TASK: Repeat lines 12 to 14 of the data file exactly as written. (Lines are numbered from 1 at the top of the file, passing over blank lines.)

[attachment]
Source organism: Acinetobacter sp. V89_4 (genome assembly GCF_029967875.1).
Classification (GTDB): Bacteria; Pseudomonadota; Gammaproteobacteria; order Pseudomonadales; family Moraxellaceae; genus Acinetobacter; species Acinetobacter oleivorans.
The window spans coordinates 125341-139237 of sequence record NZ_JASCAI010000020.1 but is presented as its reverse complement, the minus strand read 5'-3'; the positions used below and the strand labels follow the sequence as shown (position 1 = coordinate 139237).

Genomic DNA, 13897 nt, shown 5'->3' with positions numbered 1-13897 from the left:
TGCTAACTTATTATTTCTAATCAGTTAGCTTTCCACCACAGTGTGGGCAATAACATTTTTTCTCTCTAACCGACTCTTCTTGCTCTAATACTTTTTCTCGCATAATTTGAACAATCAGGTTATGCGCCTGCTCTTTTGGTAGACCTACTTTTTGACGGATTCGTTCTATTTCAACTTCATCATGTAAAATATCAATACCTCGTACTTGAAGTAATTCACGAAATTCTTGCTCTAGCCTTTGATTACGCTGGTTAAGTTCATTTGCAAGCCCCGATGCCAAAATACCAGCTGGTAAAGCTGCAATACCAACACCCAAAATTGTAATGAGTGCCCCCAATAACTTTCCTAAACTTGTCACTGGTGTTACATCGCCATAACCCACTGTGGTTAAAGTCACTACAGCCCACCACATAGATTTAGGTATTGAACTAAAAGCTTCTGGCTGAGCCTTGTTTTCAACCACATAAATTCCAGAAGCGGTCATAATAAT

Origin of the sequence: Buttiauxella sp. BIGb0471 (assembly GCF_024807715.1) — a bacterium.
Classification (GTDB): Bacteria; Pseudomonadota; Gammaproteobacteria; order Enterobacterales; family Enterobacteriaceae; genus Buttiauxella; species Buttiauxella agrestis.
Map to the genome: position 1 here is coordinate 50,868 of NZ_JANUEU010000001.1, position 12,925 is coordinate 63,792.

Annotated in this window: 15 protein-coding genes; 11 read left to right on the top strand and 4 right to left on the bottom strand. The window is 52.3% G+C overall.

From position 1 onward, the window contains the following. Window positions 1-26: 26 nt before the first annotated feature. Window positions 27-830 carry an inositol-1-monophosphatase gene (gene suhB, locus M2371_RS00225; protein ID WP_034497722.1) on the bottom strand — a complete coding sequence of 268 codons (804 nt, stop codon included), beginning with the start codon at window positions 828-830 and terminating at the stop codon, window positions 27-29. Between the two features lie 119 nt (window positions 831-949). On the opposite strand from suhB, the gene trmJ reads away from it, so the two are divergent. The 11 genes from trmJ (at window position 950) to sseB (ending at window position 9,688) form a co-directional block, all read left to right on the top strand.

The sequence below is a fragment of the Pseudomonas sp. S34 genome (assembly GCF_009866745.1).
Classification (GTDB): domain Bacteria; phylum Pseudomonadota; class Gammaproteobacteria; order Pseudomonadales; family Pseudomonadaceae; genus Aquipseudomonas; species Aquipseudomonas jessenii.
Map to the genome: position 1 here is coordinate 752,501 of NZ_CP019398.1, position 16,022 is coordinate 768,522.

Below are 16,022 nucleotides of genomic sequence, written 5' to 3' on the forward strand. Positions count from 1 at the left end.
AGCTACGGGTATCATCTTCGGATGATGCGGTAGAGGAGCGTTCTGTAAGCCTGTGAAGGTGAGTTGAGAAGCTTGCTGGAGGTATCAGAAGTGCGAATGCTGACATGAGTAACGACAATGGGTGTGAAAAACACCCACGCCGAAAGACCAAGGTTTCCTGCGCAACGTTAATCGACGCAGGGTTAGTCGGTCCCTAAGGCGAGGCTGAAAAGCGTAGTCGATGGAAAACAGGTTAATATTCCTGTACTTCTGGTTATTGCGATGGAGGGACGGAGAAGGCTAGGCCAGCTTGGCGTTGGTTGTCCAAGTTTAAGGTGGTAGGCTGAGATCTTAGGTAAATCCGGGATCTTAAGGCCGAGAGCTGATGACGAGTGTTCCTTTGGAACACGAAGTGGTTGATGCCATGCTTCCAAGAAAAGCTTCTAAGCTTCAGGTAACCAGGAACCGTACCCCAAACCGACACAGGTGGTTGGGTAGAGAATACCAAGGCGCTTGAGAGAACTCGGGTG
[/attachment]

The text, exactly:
Classification (GTDB): domain Bacteria; phylum Pseudomonadota; class Gammaproteobacteria; order Pseudomonadales; family Pseudomonadaceae; genus Aquipseudomonas; species Aquipseudomonas jessenii.
Map to the genome: position 1 here is coordinate 752,501 of NZ_CP019398.1, position 16,022 is coordinate 768,522.

Below are 16,022 nucleotides of genomic sequence, written 5' to 3' on the forward strand. Positions count from 1 at the left end.